And tied to the ribbon: A sparkling key.
"I'll open the door and I'll let you go free,
"But first you must promise that you'll rescue me."

"These men are my uncles but, blood ties aside,
"They're scoundrels and villains who've cheated and lied.
"They're not very nice; they ain't no Ralph Naders,
"They're planning to sell me to Arab slave traders."

"I'll help you," said Tarzan. "Just open the door."
She did, and our Ape-Man was untamed once more;
He beat on his chest and let out a roar;
The natives all jumped about 10 feet or more.

"He's loose!" cried the head man, in perfect Swahili.
"We'll have him for supper, or my name ain't Pele!"
The natives launched spears, and blew poison darts and
Shot burning arrows at grim, smiling Tarzan

The Ape-Man quite nimbly sidestepped every missile;
"Ooh la la," said the French girl, and gave out a whistle;
As the final two spears came flying like quips,
Tarzan grabbed one in each of his powerful grips.

Unarmed and outclassed, the natives went white,
And, shrieking and scattering, vanished from sight;
With all of the noise, the drunks finally awoke;
Pierre grabbed his gun and Jacques grabbed a smoke.

"What's going on? It sounds like a fight!"
"Nah, it's the natives; they're restless tonight."
"You idiot! Night? It's already day!
"It's way past the time we should be on our way!"

"Hey listen . . . it's quiet now. Was it a dream?"
"A little TOO quiet, if you know what I mean."
A foot or two outside the tent, Tarzan lurked;
He speared the tent top and then powerfully jerked.

The tent pegs popped out and the canvas went flying;
Jacques froze in mid knot as his shoe he was tying;
Slipp'ry Pierre was more quick to react,
He raised up his pistol, the hammer pulled back.

Now if he'd been smart he'd have fired a round;
Instead, he told Tarzan to drop to the ground;
The Ape-Man just fired his spear like a shot;
It knocked Pierre's gun right onto the cot.

Then Tarzan grabbed Jacques and gave him a boot,
That sent him cart-wheeling right into the loot;
Pierre turned and grabbed for the gun on the cot,
But he stopped when he heard Tarzan say, "Better not."

The French girl ran up and gave Tarzan some hugs.
"My hero," she sighed, "You've stopped those two thugs."
They stood 'neath the trees, so tall and so leafy;
"Who are you?" asked Tarzan; she said, "My name's Fifi."
Just at that moment, there came a new voice:
"Stop hugging Tarzan, the man of MY choice!"
"Good grief," thought the Ape-Man, "it's Jane, with Waziri!"
He pushed the girl from him in one big fat hurry.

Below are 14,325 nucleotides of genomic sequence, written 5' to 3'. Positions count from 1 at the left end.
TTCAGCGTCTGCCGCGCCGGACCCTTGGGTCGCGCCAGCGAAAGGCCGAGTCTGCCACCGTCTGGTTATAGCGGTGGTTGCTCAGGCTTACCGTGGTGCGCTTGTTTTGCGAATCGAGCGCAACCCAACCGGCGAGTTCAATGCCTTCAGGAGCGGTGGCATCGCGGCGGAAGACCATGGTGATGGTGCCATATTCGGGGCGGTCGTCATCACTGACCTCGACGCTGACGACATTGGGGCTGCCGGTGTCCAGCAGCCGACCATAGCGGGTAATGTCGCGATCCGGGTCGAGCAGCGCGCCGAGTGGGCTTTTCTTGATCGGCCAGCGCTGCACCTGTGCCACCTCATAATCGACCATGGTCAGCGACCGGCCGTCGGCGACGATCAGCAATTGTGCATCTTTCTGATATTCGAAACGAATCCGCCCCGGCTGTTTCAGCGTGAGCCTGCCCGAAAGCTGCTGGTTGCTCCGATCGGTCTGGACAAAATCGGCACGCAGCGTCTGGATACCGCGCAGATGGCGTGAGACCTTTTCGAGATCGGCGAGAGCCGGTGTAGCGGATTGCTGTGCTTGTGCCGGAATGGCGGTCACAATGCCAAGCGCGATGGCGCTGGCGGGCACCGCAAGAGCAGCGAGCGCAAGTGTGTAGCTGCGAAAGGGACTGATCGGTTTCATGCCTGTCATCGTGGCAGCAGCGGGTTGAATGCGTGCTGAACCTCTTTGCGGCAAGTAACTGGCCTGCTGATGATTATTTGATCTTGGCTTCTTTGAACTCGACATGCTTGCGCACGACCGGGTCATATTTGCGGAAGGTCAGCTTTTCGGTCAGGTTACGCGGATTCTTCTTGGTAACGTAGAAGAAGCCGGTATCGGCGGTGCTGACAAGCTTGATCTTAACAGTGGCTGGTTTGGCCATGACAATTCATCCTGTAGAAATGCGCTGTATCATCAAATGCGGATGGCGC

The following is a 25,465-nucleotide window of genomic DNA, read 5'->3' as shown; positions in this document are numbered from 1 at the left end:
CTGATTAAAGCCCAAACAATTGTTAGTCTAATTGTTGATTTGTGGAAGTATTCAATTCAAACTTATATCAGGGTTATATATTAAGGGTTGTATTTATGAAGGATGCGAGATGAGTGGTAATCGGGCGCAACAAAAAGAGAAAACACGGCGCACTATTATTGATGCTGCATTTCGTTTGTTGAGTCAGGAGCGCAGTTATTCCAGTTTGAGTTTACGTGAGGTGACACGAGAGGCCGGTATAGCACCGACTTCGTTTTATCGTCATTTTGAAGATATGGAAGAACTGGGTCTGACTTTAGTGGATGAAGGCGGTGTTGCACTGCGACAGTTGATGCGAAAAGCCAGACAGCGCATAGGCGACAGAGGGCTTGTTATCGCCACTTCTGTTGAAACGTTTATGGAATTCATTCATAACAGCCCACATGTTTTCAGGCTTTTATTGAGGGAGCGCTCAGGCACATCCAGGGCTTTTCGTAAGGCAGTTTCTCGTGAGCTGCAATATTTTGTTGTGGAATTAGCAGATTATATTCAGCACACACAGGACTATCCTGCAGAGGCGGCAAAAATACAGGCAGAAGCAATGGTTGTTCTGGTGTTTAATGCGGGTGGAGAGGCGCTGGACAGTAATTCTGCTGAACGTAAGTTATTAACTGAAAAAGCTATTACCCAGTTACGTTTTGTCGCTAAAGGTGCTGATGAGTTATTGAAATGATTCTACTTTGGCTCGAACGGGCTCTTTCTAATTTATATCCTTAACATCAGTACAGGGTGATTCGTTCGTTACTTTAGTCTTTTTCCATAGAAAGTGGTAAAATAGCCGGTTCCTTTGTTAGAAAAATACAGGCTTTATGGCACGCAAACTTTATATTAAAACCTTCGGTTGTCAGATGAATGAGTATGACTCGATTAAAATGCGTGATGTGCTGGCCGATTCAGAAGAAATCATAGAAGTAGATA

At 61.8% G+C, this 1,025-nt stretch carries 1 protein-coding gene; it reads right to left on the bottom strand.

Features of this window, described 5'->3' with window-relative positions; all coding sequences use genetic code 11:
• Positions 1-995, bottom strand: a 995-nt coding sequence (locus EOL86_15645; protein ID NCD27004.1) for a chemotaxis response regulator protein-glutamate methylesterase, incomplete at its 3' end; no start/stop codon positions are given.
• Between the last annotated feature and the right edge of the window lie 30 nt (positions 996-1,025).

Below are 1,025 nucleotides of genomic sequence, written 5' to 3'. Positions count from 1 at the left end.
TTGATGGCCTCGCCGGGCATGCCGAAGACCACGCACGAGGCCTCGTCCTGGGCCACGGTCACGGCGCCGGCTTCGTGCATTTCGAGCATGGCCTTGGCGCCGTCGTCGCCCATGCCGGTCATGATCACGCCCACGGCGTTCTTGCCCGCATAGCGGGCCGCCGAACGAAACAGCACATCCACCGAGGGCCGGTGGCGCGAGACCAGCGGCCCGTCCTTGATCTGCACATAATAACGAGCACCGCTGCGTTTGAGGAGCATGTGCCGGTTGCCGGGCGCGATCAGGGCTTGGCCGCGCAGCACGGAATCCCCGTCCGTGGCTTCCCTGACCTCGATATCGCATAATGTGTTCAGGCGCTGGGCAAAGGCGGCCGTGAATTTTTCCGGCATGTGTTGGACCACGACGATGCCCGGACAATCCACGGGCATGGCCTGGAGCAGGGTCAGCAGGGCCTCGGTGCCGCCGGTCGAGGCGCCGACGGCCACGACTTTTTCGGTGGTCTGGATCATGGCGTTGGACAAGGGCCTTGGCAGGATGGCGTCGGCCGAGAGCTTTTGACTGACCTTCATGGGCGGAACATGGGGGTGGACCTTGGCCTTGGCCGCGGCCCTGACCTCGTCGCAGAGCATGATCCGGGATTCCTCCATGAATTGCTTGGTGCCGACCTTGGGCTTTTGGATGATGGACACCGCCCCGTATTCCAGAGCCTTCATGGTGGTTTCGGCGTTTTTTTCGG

Then turning, the Ape-Man dropped open his jaw;
It wasn't his Jane; it was High Priestess La;
And with her were 50 from Opar's elite,
Short, bearded men with bare, stinking feet.

"We've come for our jewels," the high priestess said,
"These fools will soon pay, as their blood will be shed;
"The sun's near its zenith, now bring me those two;
"Stake them out on the ground for the ritual I'll do."

As the 50 Oparians did as she said,
Tarzan walked over to La and he said,
"Hi, La, how's it going? Long time no see."
She smiled at Tarzan and whispered, "Miss me?"

Meanwhile, the high priest, a guy name of Grout,
Was staring at Fifi, with tongue hanging out;
She looked back at him, and as their eyes met,
The rockets went off like the blast from a jet.

She smiled at him, and he smiled at her,
Then she reached out and patted his head full of fur;
He spoke the ape language, and she spoke the French,
But Love is the language that straddles the bench.

La looked at the pair and gave Tarzan a smile;
"I think Grout will leave me alone for awhile!"
"You know, La," said Tarzan, "I really must say,
"In civilized places they don't act this way!"

"They just don't take people without a fair trial,
"And tie them and knife them in sacrifice style;
"These fellows are bad ones; there isn't a doubt,
"But is this the best way to work the thing out?"

"Oh, Tarzan," La chuckled, "for one moment there,
"I almost believed you!" La fussed with her hair.
"Now quit being funny by looking surprised,
"You know very well that I'm NOT civilized!"

"I know," grinned the Ape-Man, "just thought I would see
"If you'd mellowed at all since you tried to knife me.
"Well, I must be going," he said. "It's near noon."
"Oh, Tarzan," said La, "You're leaving -- so soon?"

The Ape-Man just smiled, then took to the trees,
As Fifi told Grout 'bout the birds and the bees;
La stamped her foot and cursed at the air,
Then turned her attention to Jacques and Pierre.

Tarzan, the Jungle Lord, raced through the trees,
'Til there came to his nostrils a spoor on the breeze;
He lifted his voice with a summoning cry,
And heard back the answer, an elephant's sigh.